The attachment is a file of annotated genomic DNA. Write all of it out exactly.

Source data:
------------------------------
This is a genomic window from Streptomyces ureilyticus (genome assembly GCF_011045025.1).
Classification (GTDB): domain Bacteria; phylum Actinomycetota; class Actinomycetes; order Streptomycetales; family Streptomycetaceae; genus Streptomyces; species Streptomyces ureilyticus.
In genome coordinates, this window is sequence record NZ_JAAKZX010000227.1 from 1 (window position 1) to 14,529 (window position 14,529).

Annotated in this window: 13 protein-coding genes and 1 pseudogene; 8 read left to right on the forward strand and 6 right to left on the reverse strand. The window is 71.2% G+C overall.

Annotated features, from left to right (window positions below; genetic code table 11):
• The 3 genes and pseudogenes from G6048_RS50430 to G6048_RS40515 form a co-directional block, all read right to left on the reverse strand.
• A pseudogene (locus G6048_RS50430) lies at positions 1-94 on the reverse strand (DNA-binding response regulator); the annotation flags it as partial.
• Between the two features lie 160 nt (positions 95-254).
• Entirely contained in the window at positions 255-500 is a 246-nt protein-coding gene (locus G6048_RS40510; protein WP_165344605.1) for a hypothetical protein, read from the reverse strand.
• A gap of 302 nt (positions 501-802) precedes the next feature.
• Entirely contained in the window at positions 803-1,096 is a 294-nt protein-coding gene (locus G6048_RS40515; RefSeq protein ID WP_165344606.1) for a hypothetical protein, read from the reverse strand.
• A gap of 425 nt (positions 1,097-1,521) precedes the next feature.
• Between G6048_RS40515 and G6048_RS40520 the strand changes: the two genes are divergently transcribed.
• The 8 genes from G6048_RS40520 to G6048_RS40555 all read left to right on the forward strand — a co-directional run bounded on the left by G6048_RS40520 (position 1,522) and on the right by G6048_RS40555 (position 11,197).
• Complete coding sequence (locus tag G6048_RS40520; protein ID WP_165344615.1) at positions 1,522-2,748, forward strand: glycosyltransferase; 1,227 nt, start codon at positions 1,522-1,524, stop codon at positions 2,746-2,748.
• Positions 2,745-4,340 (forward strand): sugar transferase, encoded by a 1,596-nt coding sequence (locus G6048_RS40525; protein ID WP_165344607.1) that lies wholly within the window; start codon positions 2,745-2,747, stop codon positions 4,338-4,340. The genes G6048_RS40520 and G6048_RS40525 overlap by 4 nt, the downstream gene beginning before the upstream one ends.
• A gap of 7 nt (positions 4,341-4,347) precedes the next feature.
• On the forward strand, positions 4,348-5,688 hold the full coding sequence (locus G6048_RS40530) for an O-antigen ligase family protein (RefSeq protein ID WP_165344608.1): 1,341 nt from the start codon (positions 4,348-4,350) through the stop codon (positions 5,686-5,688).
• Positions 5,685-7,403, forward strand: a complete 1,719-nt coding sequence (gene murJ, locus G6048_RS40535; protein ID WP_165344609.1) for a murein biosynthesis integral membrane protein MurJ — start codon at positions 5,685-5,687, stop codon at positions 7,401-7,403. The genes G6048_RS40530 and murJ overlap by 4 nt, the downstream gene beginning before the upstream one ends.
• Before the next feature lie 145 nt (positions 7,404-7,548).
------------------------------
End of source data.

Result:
This is a genomic window from Streptomyces ureilyticus (genome assembly GCF_011045025.1).
Classification (GTDB): domain Bacteria; phylum Actinomycetota; class Actinomycetes; order Streptomycetales; family Streptomycetaceae; genus Streptomyces; species Streptomyces ureilyticus.
In genome coordinates, this window is sequence record NZ_JAAKZX010000227.1 from 1 (window position 1) to 14,529 (window position 14,529).

Annotated in this window: 13 protein-coding genes and 1 pseudogene; 8 read left to right on the forward strand and 6 right to left on the reverse strand. The window is 71.2% G+C overall.

Annotated features, from left to right (window positions below; genetic code table 11):
• The 3 genes and pseudogenes from G6048_RS50430 to G6048_RS40515 form a co-directional block, all read right to left on the reverse strand.
• A pseudogene (locus G6048_RS50430) lies at positions 1-94 on the reverse strand (DNA-binding response regulator); the annotation flags it as partial.
• Between the two features lie 160 nt (positions 95-254).
• Entirely contained in the window at positions 255-500 is a 246-nt protein-coding gene (locus G6048_RS40510; protein WP_165344605.1) for a hypothetical protein, read from the reverse strand.
• A gap of 302 nt (positions 501-802) precedes the next feature.
• Entirely contained in the window at positions 803-1,096 is a 294-nt protein-coding gene (locus G6048_RS40515; RefSeq protein ID WP_165344606.1) for a hypothetical protein, read from the reverse strand.
• A gap of 425 nt (positions 1,097-1,521) precedes the next feature.
• Between G6048_RS40515 and G6048_RS40520 the strand changes: the two genes are divergently transcribed.
• The 8 genes from G6048_RS40520 to G6048_RS40555 all read left to right on the forward strand — a co-directional run bounded on the left by G6048_RS40520 (position 1,522) and on the right by G6048_RS40555 (position 11,197).
• Complete coding sequence (locus tag G6048_RS40520; protein ID WP_165344615.1) at positions 1,522-2,748, forward strand: glycosyltransferase; 1,227 nt, start codon at positions 1,522-1,524, stop codon at positions 2,746-2,748.
• Positions 2,745-4,340 (forward strand): sugar transferase, encoded by a 1,596-nt coding sequence (locus G6048_RS40525; protein ID WP_165344607.1) that lies wholly within the window; start codon positions 2,745-2,747, stop codon positions 4,338-4,340. The genes G6048_RS40520 and G6048_RS40525 overlap by 4 nt, the downstream gene beginning before the upstream one ends.
• A gap of 7 nt (positions 4,341-4,347) precedes the next feature.
• On the forward strand, positions 4,348-5,688 hold the full coding sequence (locus G6048_RS40530) for an O-antigen ligase family protein (RefSeq protein ID WP_165344608.1): 1,341 nt from the start codon (positions 4,348-4,350) through the stop codon (positions 5,686-5,688).
• Positions 5,685-7,403, forward strand: a complete 1,719-nt coding sequence (gene murJ, locus G6048_RS40535; protein ID WP_165344609.1) for a murein biosynthesis integral membrane protein MurJ — start codon at positions 5,685-5,687, stop codon at positions 7,401-7,403. The genes G6048_RS40530 and murJ overlap by 4 nt, the downstream gene beginning before the upstream one ends.
• Before the next feature lie 145 nt (positions 7,404-7,548).